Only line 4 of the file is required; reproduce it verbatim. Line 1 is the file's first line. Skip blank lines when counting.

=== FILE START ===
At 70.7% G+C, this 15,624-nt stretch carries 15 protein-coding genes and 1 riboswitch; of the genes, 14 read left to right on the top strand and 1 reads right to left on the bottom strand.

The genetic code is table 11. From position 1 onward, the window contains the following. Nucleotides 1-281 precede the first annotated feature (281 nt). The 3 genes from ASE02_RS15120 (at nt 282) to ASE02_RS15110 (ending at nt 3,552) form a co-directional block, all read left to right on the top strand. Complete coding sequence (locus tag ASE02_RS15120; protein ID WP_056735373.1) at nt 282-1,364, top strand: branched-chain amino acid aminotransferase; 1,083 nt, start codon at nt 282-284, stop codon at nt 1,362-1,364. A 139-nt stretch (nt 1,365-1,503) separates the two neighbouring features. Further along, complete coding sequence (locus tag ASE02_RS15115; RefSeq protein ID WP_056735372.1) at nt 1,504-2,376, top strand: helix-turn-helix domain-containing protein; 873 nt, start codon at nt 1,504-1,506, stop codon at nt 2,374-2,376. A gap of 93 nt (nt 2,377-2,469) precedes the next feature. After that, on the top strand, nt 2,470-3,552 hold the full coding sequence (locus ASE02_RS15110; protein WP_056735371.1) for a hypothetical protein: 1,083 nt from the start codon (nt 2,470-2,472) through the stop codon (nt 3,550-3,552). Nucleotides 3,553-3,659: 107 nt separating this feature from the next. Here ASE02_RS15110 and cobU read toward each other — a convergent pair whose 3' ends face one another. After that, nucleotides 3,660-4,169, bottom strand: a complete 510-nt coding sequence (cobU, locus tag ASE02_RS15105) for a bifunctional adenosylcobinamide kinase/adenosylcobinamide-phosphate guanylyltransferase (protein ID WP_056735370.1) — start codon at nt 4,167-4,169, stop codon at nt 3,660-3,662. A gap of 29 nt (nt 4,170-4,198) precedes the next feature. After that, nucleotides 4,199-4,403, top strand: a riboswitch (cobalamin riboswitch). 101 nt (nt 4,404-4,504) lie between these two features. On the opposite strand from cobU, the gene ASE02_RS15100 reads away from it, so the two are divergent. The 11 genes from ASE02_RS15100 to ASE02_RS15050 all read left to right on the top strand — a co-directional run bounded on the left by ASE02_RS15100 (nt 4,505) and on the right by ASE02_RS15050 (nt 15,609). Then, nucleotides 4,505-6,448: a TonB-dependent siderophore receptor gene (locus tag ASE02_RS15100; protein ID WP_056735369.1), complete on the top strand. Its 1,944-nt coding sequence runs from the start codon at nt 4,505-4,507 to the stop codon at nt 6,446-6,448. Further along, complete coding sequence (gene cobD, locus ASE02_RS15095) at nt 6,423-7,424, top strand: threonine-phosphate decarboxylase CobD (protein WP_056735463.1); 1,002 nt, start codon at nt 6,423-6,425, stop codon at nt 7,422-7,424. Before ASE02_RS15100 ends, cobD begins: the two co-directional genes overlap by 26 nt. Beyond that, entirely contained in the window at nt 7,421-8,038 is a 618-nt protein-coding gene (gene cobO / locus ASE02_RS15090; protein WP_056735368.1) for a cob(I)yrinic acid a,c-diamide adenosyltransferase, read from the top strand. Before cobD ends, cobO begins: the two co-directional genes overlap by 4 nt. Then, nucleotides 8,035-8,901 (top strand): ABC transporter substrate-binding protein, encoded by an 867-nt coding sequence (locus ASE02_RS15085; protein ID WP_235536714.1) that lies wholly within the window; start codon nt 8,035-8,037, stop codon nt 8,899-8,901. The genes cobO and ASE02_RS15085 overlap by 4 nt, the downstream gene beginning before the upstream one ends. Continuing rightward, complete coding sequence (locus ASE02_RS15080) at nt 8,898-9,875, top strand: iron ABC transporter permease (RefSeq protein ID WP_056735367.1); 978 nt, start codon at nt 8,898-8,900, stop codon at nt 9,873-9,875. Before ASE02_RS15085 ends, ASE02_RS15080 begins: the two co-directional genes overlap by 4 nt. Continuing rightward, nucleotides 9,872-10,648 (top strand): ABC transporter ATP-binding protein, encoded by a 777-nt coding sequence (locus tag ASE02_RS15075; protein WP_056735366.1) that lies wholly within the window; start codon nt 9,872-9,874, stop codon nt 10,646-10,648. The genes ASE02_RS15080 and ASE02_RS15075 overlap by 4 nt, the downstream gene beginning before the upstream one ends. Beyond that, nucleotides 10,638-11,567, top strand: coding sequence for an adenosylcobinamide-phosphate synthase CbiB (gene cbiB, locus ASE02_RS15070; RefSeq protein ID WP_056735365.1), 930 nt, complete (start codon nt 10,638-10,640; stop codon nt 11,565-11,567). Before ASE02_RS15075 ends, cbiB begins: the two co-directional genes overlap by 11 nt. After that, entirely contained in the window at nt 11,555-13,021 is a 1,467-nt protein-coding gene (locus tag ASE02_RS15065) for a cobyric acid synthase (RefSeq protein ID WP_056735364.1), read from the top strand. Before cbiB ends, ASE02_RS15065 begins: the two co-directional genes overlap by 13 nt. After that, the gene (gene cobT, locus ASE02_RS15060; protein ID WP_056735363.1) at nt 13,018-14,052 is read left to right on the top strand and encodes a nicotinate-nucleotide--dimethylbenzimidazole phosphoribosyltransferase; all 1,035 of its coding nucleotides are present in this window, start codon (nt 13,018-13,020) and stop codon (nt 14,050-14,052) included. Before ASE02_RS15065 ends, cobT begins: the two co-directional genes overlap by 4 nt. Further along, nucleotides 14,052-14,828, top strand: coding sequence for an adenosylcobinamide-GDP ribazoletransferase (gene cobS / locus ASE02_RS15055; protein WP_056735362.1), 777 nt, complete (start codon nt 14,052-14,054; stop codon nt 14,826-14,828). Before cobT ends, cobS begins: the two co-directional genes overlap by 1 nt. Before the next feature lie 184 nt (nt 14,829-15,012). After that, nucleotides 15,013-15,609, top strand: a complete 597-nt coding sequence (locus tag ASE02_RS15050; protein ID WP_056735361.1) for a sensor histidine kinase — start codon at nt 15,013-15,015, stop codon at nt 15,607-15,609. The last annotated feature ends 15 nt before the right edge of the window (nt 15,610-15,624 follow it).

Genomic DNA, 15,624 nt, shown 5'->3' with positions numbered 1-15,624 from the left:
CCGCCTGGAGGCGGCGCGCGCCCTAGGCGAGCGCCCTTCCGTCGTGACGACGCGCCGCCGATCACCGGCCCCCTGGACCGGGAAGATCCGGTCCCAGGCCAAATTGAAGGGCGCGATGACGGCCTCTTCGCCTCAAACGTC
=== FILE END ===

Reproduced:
CCGCCTGGAGGCGGCGCGCGCCCTAGGCGAGCGCCCTTCCGTCGTGACGACGCGCCGCCGATCACCGGCCCCCTGGACCGGGAAGATCCGGTCCCAGGCCAAATTGAAGGGCGCGATGACGGCCTCTTCGCCTCAAACGTC